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Business Philosophy

How to Plan Better Small Business Meetings

posted by Michael Epps Utley Michael Epps Utley
How to Plan Better Small Business Meetings

Do you hold a lot of meetings that fail to convert prospects to clients or get the results you want from them? It’s a common issue because it takes time to adequately plan for effective meetings—something many business owners and salespeople don’t have much of. However, proper meeting planning is critical for closing deals and keeping clients happy. This guide explains how.

Meeting Time and Costs Must Be an Integral Part of Doing Business

It’s essential that ALL time spent meeting with prospects and clients is factored into your regular work schedule and pricing structure. Prepping for a consultation must be viewed as a paid, central work activity, not a freebie or throwaway. Doing so will force you and the people who work with you to take a more disciplined approach to meeting planning. Plus, knowing that your meeting time costs money will force you to think about the payoff you get from each meeting.

Get Into the Right Frame of Mind Before the Meeting

If you go into meetings in business-as-usual mode, you’re doing yourself and your prospect or client a serious disservice. You must be completely present to have effective conversations. Listen carefully to concerns, issues, and needs as you would if a family member were communicating with you.

You likely feel professionally concerned when a prospective customer tells you about an issue they are dealing with. However, you’d feel personally worried if the prospect is your favorite aunt and would express deeper interest and care. Showing similar care for prospective customers who are strangers will make them feel special and heard, differentiating your business from less empathetic competitors.

Over time, your relationship deepens with clients. As that happens, you won’t have to pretend they’re family members. You’ll feel that they are.

Complete the Meeting Planning Checklist

Take these steps to ensure you have successful meetings.

Send a Meeting Reminder

Always text or email a reminder one day before a meeting. Include the day, date, time, location, login information, topics to be covered, and expectations for the session. This will help ensure everyone attends and is on the same page before the meeting. If your meetings tend to be formal and structured, a lot of this information can be repurposed as a meeting agenda.

Review Deliverables

Once you align on what a meeting is supposed to cover and accomplish, make sure you have prepared the deliverables needed to communicate effectively and satisfy prospect and client expectations. Ensure you have any presentations, marketing materials, case studies, and sales support required to have an effective session so you come away with a sale or other outcome you want.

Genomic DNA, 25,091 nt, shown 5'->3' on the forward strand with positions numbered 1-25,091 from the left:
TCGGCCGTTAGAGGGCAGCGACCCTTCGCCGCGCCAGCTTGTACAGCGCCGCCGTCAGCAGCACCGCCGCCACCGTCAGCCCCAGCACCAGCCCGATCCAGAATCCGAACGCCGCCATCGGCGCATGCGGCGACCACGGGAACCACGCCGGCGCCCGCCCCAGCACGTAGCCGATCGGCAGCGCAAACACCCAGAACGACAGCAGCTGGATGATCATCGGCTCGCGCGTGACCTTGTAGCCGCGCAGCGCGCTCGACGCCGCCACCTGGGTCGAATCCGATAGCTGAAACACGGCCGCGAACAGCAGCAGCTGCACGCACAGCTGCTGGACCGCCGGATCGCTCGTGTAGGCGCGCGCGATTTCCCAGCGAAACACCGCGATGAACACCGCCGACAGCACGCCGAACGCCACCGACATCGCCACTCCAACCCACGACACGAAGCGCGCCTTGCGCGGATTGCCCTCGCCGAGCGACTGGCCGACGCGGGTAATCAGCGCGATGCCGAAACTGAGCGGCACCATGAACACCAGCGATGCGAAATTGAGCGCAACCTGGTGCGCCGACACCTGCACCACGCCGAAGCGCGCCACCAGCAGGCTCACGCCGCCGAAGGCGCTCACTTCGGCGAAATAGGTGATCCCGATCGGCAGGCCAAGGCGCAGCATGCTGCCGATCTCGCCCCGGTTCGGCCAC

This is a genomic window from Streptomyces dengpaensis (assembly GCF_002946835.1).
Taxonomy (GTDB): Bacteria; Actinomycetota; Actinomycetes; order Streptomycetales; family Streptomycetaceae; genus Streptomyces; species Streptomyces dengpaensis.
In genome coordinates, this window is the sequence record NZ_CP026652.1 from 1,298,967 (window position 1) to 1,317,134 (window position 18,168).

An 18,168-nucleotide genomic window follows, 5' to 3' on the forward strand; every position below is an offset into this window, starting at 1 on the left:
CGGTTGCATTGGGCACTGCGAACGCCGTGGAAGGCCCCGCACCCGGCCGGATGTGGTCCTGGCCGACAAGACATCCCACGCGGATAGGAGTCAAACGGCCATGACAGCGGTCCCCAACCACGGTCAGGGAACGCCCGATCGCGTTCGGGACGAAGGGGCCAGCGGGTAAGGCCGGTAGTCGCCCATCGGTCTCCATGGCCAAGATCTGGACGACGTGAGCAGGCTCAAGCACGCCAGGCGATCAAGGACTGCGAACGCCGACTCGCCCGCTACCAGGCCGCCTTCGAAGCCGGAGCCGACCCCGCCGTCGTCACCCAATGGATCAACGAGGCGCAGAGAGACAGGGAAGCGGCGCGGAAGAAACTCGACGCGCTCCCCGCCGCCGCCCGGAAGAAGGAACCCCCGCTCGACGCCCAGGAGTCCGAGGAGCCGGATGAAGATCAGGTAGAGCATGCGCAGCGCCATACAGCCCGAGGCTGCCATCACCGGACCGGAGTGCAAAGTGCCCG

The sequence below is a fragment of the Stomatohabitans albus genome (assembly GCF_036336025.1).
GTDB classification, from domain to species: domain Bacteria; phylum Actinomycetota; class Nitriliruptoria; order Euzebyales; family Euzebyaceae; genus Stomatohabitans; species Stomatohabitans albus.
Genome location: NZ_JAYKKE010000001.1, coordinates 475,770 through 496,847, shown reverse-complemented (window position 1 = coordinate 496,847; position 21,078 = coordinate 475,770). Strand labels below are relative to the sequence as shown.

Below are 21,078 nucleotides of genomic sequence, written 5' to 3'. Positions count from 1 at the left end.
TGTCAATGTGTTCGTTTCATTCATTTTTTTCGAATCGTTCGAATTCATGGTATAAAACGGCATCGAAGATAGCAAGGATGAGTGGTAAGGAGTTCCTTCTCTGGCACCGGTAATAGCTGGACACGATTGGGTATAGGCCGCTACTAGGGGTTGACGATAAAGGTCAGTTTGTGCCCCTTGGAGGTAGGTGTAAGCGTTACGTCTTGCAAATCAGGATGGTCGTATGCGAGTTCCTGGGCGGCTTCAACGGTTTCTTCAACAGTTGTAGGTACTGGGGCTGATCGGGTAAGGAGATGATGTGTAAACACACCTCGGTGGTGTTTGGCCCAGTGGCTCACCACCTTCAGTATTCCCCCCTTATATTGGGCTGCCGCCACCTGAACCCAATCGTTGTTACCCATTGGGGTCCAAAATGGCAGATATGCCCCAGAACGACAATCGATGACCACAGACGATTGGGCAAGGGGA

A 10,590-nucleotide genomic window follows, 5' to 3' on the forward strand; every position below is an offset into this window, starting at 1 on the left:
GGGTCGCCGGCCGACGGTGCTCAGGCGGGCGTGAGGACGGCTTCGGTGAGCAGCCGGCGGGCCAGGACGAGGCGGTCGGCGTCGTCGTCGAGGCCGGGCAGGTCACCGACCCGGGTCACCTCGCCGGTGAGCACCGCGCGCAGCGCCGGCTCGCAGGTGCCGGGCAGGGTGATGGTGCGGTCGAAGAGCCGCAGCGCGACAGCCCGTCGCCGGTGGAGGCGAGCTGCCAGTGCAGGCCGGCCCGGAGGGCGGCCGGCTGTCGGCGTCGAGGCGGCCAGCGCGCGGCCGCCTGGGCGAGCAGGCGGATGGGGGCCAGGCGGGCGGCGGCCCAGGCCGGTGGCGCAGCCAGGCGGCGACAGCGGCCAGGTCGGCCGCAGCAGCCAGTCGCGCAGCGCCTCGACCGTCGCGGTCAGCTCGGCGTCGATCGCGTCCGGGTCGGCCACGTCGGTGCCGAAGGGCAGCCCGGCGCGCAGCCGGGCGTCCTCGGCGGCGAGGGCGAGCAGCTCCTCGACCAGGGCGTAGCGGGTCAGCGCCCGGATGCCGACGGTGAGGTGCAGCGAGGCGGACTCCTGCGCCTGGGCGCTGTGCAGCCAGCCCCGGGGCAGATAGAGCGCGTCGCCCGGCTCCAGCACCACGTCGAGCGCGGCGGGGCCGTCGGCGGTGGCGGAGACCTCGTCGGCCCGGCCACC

Check Equipment and Contact Information

Nothing is worse than a failed phone, computer, microphone, or screen to derail a meeting. That’s why it’s essential to check everything prior to a session. Also, make sure that you’re signed into apps like Zoom and have all the necessary contact information to ensure a smooth meeting. While you’re at it, double-check the attendee list so you know everyone by name and role.

Review Previous Purchases and Interactions

It’s always a good idea to check client histories in your client relationship management (CRM) system so you can reference your past business experiences with them. There’s nothing worse than treating an old client like a new prospect. Conversely, it makes clients feel valued if they think you remember—or know about—their experiences with your organization.

Learn about Prospects and Clients Online

Everybody has an online presence these days, especially on social media. Take time to learn about the people you’re meeting with. You may find out about things you shouldn’t bring up in conversation or shared interests that could connect you.

Practice, Practice, Practice

Of course, you don’t want meetings to feel overly rehearsed or artificial. Still, it’s best practice to pull together some notes about what you want to say and review them before the session.


Always conduct a post-meeting review, whether it’s with yourself or your team members who participated in the session. Figure out what went right and what you could do better next time. And make it a point to include notes about the meeting in your CRM system for future reference.

Meeting Planning: The Final Word

Isn’t it time to stop wasting time on ineffective meetings that don’t get results? Start leveraging the tips in this guide to optimize your meeting time and get exactly what you want out of them.

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